From our name, it’s clear we are a modest bunch here at Devilishly Handsome Productions. We often blush when clients are kind enough to compliment our professional work ethic and sexy production content.

Another skill we have is our creative writing ability – specifically the ability to respond to briefs with really, really great proposals. It’s why we rarely lose a competitive pitch and – whether the project moves ahead or not – we frequently get quiet compliments from their recipients.

Obviously these prized documents reveal a peek behind the curtain of many past campaigns, both speculative and successful. They contain secrets that must be kept. They are the silent performers that are so important to our business and, as a creative video production company, embody the secret to our success.

In an effort to celebrate this often unseen art form, we’re going to share six points that we feel create a compelling proposition that is hard to ignore.

    1. Creative Research. Ok, seems obvious, but answering the brief with brilliant ideas that are suitable for the client is the key. How we get to those ideas…. not so obvious. We undertake meticulous research and examine old campaigns for the brand or client on multiple platforms.  We learn and understand how they like to convey their voice, and we identify how that voice can evolve and strengthen their core message.  Not many brands want something completely new with little of their existing DNA. A gentle reboot of this identity that brings fresh perspective within the parameters of the new brief is the way to go.
    2. Create a narrative. Creative ideas can be hard to convey on paper.  Putting them into a linear structure is needed for the client to follow your train of thought. Much like a good piece of content, taking the client on a journey through the creative proposal breaks down barriers. We disassemble each element of the idea: story, visuals, assets, style, brand voice…and we work out how to feed each one to the client to ensure that they understand the full scope of our award-winning pitch.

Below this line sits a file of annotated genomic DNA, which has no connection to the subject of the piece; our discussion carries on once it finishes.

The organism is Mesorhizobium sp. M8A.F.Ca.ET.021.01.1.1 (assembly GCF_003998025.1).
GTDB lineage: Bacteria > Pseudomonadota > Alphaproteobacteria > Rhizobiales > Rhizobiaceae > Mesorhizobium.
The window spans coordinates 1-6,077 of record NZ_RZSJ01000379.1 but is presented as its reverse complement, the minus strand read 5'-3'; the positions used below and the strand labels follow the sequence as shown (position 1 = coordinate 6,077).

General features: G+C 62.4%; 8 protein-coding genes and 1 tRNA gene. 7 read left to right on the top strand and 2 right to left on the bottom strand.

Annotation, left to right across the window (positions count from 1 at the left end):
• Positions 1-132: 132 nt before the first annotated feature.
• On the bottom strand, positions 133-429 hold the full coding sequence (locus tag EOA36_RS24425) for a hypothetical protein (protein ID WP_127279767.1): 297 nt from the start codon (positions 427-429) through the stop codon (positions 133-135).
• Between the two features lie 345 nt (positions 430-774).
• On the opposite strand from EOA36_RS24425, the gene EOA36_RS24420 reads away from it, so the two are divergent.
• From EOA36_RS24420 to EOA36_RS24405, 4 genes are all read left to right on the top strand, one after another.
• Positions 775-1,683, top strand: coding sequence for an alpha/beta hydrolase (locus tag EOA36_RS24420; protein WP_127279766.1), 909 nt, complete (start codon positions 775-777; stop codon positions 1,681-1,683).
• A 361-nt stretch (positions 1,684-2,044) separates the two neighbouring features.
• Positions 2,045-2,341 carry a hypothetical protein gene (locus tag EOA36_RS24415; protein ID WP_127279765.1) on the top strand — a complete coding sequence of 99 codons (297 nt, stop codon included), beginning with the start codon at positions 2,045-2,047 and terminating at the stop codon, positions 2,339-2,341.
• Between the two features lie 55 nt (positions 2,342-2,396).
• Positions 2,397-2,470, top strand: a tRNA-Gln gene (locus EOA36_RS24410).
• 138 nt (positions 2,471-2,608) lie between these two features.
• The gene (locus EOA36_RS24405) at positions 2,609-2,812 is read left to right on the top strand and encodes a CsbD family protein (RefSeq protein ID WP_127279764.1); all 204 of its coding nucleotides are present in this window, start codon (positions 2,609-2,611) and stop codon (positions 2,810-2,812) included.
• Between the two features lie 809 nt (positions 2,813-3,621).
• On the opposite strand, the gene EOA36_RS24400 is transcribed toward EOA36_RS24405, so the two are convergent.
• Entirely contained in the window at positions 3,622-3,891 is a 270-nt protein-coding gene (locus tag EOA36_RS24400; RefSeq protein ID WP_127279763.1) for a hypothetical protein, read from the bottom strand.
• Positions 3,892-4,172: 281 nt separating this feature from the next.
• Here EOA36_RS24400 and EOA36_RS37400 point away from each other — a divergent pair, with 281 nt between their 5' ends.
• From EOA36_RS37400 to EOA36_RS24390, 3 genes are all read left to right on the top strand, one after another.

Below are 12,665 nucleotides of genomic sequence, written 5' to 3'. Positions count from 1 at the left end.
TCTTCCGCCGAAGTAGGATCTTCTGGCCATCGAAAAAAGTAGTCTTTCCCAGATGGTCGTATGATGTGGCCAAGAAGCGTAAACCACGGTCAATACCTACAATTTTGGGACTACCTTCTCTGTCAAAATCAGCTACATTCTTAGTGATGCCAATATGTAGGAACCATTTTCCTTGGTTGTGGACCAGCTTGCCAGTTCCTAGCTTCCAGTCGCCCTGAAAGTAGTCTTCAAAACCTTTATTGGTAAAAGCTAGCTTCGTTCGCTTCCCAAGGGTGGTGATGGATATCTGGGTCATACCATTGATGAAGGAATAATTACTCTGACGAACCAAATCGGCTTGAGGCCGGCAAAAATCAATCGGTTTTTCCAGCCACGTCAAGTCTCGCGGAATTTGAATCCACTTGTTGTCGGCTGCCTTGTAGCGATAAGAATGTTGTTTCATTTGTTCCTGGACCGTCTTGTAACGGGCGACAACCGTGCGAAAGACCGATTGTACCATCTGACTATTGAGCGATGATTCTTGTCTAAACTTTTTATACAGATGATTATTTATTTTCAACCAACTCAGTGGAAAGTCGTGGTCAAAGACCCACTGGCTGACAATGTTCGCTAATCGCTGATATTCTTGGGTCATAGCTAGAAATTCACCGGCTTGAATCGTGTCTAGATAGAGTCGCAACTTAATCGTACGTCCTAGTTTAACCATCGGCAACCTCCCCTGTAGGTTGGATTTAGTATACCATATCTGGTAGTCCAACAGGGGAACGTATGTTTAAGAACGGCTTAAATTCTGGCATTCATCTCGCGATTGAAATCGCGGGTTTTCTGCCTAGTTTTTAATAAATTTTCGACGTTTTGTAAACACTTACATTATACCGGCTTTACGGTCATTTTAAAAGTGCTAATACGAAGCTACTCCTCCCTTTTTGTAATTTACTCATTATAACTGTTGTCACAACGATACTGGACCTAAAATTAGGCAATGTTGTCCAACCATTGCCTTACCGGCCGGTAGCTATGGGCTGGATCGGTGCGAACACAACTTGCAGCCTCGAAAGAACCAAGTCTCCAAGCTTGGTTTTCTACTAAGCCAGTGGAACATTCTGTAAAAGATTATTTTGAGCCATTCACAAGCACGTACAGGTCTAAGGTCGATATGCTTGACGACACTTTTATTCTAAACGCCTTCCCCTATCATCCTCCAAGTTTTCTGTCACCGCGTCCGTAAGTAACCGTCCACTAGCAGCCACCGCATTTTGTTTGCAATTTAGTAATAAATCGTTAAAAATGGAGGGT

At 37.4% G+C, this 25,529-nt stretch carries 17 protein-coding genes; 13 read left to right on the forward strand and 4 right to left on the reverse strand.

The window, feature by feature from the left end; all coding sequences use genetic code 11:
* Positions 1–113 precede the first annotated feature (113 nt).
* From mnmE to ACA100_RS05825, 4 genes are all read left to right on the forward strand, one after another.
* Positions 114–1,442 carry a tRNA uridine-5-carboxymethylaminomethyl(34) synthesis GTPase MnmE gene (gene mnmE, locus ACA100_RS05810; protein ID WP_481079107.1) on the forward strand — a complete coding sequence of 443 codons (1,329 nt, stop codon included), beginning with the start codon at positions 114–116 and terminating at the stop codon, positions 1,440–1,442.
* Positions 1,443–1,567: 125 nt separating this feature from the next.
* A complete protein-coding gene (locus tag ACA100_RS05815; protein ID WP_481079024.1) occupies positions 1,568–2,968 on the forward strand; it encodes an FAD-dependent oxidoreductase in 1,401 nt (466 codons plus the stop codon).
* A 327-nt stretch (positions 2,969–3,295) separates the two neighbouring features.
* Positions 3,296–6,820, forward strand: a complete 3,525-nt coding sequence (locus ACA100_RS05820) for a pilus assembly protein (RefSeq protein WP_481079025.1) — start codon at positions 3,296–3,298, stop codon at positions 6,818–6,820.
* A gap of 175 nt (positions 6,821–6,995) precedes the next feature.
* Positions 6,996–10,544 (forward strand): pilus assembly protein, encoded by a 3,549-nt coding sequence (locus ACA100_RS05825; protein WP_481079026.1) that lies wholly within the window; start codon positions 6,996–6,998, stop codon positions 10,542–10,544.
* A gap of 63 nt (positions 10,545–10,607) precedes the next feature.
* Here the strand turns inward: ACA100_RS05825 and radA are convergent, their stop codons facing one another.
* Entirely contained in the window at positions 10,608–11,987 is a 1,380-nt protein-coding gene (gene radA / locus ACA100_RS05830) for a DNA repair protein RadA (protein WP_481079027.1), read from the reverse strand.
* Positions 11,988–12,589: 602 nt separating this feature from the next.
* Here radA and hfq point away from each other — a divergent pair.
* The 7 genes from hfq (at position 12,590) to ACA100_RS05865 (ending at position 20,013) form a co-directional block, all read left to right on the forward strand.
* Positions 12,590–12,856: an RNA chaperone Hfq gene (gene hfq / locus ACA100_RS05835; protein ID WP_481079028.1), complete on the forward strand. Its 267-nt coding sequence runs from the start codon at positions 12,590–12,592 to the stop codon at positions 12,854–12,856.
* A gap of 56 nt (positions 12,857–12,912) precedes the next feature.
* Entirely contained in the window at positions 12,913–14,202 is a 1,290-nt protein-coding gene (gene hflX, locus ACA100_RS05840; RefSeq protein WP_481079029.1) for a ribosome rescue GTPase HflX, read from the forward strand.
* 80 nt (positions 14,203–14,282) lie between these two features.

3. Visual Design. Clients are, on the whole, time poor. The last thing these guys need are long, rambling chunks of text to wade through. The idea needs to be conveyed in the fastest, most compelling way possible. If a picture tells a thousand words, you should make the proposal as visual as possible. Everybody is drawn to good design – we make sure every slide or page in our proposal is a piece of art.                                                                                                                                                                                  
    4. References/examples. However creative you might be, sometimes the people you are pitching to are… not. Always help convey the exact style and tone of what you want to do by stuffing your proposal with loads of visual references – video and imagery. To really stand out, consider creating some spec work on your own time – it has always been well received by our clients.
    5. Don’t be precious Always give as much detail and transparency as necessary… within reason. The creative industries are competitive but creative work cannot be wholly owned in this day and age. Provide more than one idea if possible. Give your best creative thoughts and give them freely – more often than not you will be rewarded.
    6. Bring extra value. We wrote an article last year about how film production companies need to work harder. Consider how the content you want to create can be adapted and retooled into bonus content for other platforms or even other campaigns. For example, could you create cut down or truncated versions for social media distribution? Added value for them – not much cost for you.

Want to get a peek of one of these prized documents for your next project? Get in touch. No cost. No questions asked.